Category Archives: Family Arbitration

Family Arbitrators: Protect Your Deductible and Screen Well!

Screening is the first step in all family mediation, collaborative law and arbitration cases. The purpose of screening is to ensure that the parties and the process are a good match. There are two options for doing it well. Either the mediator (or mediator-arbitrator) meets separately with each party, or an independent third party meets them both and provides a …
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Farmer v. Farmer*: Nine Easy Steps to Being a Better Arbitrator

Make sure your equipment is working. An ‘honest’ admission about equipment failure leading to defective reasons is not the kind of honesty you want to be known for. Avoid stark characterizations of the nature of the evidence. Doing this makes it look like the arbitrator either did not understand the evidence or did not take the time to consider it. …
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Arbitration: Sufficiency of Reasons

Judges sometimes make reversible errors that are overturned on appeal; so too with arbitrators. It is not very often, however, that judges or arbitrators have their decisions overturned for lack of sufficiency in their reasons, especially in complicated cases, involving lots of money. It also does not often happen that an appellate judge feels the need to set out a …
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The (Unique) Perils of The PC Process

The parenting coordination process is a difficult one for both clients and PCs. Invariably there is one parent who is more committed; or is driving the process. In addition, once the arbitration phase of the process has been utilized, the losing parent usually disengages altogether. Throw in the fact that many parents have not been fully educated on the process …
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The Tenacious Mediator: Ten tips for “Moving the Mediation”

If there are three qualities that distinguish a good mediator from a great one, they are: Dangerous curiosity: great mediators are not afraid to follow their curiosity. This takes high level questioning skills to do effectively. In particular it requires gentle, non- judgmental, open-ended questions. Genuine curiosity is easy but it requires the mediator to completely set aside any preconceived …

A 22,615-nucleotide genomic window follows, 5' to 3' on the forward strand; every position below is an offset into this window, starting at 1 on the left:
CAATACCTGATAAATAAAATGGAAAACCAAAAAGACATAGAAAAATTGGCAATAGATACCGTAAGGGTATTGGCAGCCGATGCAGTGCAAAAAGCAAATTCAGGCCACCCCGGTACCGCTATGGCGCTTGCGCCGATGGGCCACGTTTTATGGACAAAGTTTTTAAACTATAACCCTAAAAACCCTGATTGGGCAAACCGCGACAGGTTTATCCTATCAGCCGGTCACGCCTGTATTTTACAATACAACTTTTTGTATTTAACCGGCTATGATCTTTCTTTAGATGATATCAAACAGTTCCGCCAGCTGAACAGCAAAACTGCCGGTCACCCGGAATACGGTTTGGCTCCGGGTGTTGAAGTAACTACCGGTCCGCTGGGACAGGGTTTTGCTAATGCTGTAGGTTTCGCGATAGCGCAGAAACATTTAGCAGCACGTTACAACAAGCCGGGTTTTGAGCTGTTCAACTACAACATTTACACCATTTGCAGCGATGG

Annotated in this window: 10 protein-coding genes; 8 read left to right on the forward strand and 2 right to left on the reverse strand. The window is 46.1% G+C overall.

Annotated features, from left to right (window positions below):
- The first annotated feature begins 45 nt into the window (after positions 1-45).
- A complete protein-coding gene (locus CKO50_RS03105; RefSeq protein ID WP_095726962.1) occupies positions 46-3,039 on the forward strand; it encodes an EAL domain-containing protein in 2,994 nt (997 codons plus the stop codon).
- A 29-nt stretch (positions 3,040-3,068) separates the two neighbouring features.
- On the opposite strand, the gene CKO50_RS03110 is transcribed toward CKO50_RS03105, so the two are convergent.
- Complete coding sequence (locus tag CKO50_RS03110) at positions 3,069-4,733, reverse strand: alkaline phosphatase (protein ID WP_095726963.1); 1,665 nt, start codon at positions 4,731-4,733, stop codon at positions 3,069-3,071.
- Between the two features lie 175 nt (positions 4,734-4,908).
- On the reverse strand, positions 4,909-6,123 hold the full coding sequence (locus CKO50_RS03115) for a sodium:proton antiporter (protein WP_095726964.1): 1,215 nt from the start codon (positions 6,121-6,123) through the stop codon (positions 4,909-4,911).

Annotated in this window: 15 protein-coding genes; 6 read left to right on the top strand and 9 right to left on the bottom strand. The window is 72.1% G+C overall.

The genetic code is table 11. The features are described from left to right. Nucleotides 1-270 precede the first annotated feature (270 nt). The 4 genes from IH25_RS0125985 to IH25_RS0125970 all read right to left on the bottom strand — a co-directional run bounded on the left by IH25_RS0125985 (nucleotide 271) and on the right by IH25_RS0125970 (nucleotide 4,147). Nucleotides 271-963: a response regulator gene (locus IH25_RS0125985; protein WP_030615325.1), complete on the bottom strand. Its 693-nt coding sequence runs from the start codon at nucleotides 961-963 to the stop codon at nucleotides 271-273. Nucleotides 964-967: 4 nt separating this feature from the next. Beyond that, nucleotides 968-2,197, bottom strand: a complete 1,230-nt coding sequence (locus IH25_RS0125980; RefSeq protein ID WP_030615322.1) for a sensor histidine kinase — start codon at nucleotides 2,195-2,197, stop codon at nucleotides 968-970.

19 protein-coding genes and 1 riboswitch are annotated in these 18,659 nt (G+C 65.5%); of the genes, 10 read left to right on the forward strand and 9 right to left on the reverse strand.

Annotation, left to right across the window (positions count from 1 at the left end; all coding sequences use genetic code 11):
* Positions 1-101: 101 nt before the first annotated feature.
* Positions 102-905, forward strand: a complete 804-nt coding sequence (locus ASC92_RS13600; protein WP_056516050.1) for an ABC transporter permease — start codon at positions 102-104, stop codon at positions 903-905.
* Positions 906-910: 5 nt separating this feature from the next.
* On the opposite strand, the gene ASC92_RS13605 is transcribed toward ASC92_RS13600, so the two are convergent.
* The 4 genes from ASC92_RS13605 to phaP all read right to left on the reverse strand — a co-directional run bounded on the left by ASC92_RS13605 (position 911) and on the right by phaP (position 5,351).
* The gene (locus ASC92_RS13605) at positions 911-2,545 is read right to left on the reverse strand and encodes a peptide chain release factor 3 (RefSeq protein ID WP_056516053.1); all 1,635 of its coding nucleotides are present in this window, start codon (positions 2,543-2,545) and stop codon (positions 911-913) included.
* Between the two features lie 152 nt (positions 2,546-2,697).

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Speaking at the OBA Institute on Neuroscience and ADR on February 7 was no exception. 

Here is what I learned: Suzanne Sherkin of Highborn Communications taught me that our brains take short-cuts to the familiar, and that this can be limiting. For example, I did not know that the English language has ten times as many negative words as positive ones, and that the use of these words can send our brains to the familiar …
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Voice of the Child in Mobility Cases: an Important Decision

In one of the most compelling decisions I have read in a long time, a British judge decided to disallow a 14-year-old’s proposal to move to another country with father, even though the son gave evidence that he very much wanted to move. It is a touching decision that almost made me cry, mostly because of the profoundly beautiful way …
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Family Arbitration: Exploring Your Options in Dispute Resolution

Family arbitration is a very different process from mediation, and yet they are often confused. Arbitration is a process whereby the parties present their version of the story before a privately-retained arbitrator, often a senior family lawyer, who hears the evidence, applies the law and makes a binding decision.  Family arbitration is therefore, more like court than it is like …
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